Save The Date: GEMS on February 11, 2012!

We had a terrific time at the Girls Exploring Math and Science event last year on Saturday, February 19, 2011. The Museum was buzzing with lots of learning – songs about kinetic and potential energy, buzzing instruments made with straws, Popsicle sticks and rubber bands, and lots of “ah-hah” moments throughout the day!

We had a fabulous presenting sponsor in KBR and two of their engineers were our featured speakers, Rachel Amos and Elaine Jimenez. Rachel and Elaine shared with the GEMS attendees a bit about their careers in Mechanical Engineering with KBR, their education, some tips for aspiring young engineers and scientists, and even a little about what they loved about math and science as kids. Interactive booths were hosted throughout the building by students, girl scout troops and local organizations and companies - there was so much to learn everywhere you turned!

Girl Scout booths have just been accepted for GEMS 2012 and there are some exciting topics and new ideas I’m very excited to see.

We’re still accepting applications from School Groups for booths and if you’re just now considering hosting a booth with your friends or opening it up to your class for extra credit it’s time to get some brainstorming going!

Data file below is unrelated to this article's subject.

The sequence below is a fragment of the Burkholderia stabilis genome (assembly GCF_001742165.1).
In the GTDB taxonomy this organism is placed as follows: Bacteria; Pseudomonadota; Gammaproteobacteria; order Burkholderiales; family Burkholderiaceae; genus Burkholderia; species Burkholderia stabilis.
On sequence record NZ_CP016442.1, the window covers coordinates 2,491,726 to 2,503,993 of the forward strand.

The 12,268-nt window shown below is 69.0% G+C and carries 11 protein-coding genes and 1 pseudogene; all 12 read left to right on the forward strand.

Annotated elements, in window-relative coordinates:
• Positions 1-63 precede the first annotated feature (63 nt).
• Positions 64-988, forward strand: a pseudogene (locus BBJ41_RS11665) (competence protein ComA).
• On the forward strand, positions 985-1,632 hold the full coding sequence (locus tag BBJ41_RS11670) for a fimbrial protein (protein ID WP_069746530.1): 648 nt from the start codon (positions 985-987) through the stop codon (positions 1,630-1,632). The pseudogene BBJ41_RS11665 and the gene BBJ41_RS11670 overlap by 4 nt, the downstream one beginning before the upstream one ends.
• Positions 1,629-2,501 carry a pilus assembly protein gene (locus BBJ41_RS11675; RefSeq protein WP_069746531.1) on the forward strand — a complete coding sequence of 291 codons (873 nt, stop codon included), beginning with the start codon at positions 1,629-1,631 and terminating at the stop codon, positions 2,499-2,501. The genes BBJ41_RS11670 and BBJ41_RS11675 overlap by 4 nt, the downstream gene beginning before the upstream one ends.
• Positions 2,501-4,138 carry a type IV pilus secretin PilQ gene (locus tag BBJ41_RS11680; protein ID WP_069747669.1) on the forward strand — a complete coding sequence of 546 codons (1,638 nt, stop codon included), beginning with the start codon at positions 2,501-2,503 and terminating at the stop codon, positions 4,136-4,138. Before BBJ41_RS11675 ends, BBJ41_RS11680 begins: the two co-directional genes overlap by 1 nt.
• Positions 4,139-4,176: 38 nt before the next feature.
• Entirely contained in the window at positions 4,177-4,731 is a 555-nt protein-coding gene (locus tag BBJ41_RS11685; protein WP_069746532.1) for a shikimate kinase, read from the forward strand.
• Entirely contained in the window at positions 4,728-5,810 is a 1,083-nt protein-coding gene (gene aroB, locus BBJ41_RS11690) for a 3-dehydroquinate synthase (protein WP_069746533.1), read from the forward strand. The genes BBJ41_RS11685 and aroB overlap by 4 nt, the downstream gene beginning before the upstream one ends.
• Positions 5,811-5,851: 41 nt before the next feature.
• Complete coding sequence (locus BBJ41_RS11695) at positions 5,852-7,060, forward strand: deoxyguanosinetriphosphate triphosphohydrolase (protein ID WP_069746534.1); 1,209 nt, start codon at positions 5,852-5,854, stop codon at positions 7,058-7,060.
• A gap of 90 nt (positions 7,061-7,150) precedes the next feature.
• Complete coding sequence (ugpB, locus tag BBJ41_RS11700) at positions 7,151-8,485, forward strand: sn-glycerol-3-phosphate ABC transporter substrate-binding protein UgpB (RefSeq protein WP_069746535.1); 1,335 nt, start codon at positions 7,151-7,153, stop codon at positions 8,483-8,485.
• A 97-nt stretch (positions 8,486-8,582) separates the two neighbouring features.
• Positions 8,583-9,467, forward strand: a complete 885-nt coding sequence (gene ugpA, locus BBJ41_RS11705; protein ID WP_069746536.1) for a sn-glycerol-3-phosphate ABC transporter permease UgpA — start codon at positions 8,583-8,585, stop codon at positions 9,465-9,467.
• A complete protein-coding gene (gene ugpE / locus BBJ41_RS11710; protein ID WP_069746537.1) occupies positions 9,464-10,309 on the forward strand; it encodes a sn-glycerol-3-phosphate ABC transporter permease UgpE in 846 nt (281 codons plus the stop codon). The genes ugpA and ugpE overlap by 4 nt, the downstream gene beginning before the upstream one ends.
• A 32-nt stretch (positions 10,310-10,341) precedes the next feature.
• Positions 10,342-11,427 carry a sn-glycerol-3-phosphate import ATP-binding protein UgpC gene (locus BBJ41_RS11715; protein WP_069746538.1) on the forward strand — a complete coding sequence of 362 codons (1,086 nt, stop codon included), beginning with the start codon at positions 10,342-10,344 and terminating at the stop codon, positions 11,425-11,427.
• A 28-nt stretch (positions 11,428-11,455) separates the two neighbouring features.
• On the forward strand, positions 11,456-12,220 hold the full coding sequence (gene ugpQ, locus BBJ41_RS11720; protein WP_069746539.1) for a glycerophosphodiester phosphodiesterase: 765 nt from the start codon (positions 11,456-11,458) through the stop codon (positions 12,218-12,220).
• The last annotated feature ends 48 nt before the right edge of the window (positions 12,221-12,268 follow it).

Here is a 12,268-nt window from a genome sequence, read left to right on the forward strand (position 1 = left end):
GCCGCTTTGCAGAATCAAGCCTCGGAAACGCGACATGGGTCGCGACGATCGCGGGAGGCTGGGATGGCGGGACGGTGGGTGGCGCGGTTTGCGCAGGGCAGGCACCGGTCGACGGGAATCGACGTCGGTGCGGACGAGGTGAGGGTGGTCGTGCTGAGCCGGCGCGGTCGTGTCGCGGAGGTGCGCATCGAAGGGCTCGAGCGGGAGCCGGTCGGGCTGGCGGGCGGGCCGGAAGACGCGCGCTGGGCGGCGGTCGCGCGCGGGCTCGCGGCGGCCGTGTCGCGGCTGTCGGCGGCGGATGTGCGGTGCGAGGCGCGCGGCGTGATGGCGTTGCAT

What is a topic you’d like to know more about? What have you recently learned that you would want to share with your peers?

Here are a few links to sites that might inspire you for your awesome GEMS booth! Applications for school booths can be found online here at the HMNS website.

The Library of Congress – Everyday Mysteries

PBS.org’s Zoom for kids  - this link is to the engineering section but they offer lots more if you click around

How Stuff Works - go ahead – ask how it works!

Penn State College of Agricultural Science – Food Science

Exploratorium.edu - so many cool things to explore!

I’m also including some fabulous outcomes provided by some of our super star 2011 presenters, the “Truth in Numbers” group and the Rice University Association for Women in Mathmatics both presented booths on the topic of statistics and asked visitors to participate in their experiments pulling samples and recording results!

We can’t wait to see what everyone comes up with for GEMS 2012!

Visitors were asked by the Rice University Association of Women in Mathmatics to open a funsize bag of M&M's candies and chart how many candies of each color were included.